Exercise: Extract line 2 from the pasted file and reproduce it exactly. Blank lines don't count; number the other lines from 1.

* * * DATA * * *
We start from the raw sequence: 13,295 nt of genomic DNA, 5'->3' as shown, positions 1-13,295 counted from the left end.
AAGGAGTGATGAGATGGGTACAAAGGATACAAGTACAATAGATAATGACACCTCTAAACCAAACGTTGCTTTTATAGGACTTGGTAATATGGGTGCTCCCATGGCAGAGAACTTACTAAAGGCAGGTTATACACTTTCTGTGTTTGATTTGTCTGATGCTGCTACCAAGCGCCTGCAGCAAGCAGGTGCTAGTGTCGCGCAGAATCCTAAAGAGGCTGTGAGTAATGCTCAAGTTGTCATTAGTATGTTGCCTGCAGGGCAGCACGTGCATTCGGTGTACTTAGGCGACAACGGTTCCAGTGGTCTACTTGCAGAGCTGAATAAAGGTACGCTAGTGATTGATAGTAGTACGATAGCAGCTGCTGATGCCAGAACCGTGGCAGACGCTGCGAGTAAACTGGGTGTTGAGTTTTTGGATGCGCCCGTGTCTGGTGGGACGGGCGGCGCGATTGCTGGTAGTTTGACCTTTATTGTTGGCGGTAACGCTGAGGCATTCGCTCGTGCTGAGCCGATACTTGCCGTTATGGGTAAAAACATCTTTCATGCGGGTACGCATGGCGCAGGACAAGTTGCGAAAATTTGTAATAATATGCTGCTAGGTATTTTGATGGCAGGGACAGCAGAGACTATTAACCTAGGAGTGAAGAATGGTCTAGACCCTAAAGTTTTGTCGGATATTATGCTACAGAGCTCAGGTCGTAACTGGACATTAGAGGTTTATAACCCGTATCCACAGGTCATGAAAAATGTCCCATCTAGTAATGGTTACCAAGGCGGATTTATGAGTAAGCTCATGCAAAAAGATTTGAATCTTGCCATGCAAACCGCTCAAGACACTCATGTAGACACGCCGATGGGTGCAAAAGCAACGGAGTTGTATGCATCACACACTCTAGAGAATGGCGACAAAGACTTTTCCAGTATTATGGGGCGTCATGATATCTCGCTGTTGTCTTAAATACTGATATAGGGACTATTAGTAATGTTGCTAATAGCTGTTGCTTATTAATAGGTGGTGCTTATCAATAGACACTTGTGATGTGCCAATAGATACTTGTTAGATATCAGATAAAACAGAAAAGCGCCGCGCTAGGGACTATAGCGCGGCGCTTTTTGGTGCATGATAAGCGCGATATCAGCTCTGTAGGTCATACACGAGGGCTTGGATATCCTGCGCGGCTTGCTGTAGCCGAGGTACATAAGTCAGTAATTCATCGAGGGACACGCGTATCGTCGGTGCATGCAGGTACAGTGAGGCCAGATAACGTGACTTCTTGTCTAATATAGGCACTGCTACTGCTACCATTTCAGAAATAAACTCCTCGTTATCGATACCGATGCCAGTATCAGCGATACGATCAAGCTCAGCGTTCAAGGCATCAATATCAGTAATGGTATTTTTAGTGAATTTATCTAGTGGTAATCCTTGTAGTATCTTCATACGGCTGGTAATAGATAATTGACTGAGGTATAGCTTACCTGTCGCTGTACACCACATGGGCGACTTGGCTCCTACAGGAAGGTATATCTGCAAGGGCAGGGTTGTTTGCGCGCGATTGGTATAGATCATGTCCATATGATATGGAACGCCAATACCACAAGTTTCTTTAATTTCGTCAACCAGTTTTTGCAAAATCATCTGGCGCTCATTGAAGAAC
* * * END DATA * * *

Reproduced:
AAGGAGTGATGAGATGGGTACAAAGGATACAAGTACAATAGATAATGACACCTCTAAACCAAACGTTGCTTTTATAGGACTTGGTAATATGGGTGCTCCCATGGCAGAGAACTTACTAAAGGCAGGTTATACACTTTCTGTGTTTGATTTGTCTGATGCTGCTACCAAGCGCCTGCAGCAAGCAGGTGCTAGTGTCGCGCAGAATCCTAAAGAGGCTGTGAGTAATGCTCAAGTTGTCATTAGTATGTTGCCTGCAGGGCAGCACGTGCATTCGGTGTACTTAGGCGACAACGGTTCCAGTGGTCTACTTGCAGAGCTGAATAAAGGTACGCTAGTGATTGATAGTAGTACGATAGCAGCTGCTGATGCCAGAACCGTGGCAGACGCTGCGAGTAAACTGGGTGTTGAGTTTTTGGATGCGCCCGTGTCTGGTGGGACGGGCGGCGCGATTGCTGGTAGTTTGACCTTTATTGTTGGCGGTAACGCTGAGGCATTCGCTCGTGCTGAGCCGATACTTGCCGTTATGGGTAAAAACATCTTTCATGCGGGTACGCATGGCGCAGGACAAGTTGCGAAAATTTGTAATAATATGCTGCTAGGTATTTTGATGGCAGGGACAGCAGAGACTATTAACCTAGGAGTGAAGAATGGTCTAGACCCTAAAGTTTTGTCGGATATTATGCTACAGAGCTCAGGTCGTAACTGGACATTAGAGGTTTATAACCCGTATCCACAGGTCATGAAAAATGTCCCATCTAGTAATGGTTACCAAGGCGGATTTATGAGTAAGCTCATGCAAAAAGATTTGAATCTTGCCATGCAAACCGCTCAAGACACTCATGTAGACACGCCGATGGGTGCAAAAGCAACGGAGTTGTATGCATCACACACTCTAGAGAATGGCGACAAAGACTTTTCCAGTATTATGGGGCGTCATGATATCTCGCTGTTGTCTTAAATACTGATATAGGGACTATTAGTAATGTTGCTAATAGCTGTTGCTTATTAATAGGTGGTGCTTATCAATAGACACTTGTGATGTGCCAATAGATACTTGTTAGATATCAGATAAAACAGAAAAGCGCCGCGCTAGGGACTATAGCGCGGCGCTTTTTGGTGCATGATAAGCGCGATATCAGCTCTGTAGGTCATACACGAGGGCTTGGATATCCTGCGCGGCTTGCTGTAGCCGAGGTACATAAGTCAGTAATTCATCGAGGGACACGCGTATCGTCGGTGCATGCAGGTACAGTGAGGCCAGATAACGTGACTTCTTGTCTAATATAGGCACTGCTACTGCTACCATTTCAGAAATAAACTCCTCGTTATCGATACCGATGCCAGTATCAGCGATACGATCAAGCTCAGCGTTCAAGGCATCAATATCAGTAATGGTATTTTTAGTGAATTTATCTAGTGGTAATCCTTGTAGTATCTTCATACGGCTGGTAATAGATAATTGACTGAGGTATAGCTTACCTGTCGCTGTACACCACATGGGCGACTTGGCTCCTACAGGAAGGTATATCTGCAAGGGCAGGGTTGTTTGCGCGCGATTGGTATAGATCATGTCCATATGATATGGAACGCCAATACCACAAGTTTCTTTAATTTCGTCAACCAGTTTTTGCAAAATCATCTGGCGCTCATTGAAGAAC